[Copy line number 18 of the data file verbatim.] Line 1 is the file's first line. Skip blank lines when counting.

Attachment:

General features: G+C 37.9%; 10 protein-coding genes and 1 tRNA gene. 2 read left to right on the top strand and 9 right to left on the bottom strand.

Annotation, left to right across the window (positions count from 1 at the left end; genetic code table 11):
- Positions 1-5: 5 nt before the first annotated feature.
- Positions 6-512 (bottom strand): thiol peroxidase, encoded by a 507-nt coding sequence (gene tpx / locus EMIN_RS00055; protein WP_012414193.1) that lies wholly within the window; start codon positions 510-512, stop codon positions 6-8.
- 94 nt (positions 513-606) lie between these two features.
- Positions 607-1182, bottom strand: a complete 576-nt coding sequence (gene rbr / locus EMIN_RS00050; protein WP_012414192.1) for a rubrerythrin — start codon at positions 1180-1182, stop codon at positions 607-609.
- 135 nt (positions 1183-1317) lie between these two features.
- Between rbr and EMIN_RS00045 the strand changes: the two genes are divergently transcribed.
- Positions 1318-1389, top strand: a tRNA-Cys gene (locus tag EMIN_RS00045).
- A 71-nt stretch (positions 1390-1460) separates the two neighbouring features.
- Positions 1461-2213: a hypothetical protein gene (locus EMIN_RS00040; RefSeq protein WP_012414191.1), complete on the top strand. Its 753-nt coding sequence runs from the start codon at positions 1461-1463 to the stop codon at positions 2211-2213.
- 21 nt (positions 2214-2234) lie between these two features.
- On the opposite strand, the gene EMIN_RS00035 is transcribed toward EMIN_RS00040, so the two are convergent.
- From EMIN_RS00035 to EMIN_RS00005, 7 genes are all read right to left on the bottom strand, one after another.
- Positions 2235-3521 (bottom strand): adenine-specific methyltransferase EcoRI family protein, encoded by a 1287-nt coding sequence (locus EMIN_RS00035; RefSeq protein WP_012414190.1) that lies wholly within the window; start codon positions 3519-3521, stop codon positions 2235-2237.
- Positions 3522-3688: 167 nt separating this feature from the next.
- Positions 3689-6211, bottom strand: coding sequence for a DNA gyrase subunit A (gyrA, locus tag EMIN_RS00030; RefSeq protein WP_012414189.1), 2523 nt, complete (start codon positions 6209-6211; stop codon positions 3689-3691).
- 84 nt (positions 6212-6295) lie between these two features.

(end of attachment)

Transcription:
- 84 nt (positions 6212-6295) lie between these two features.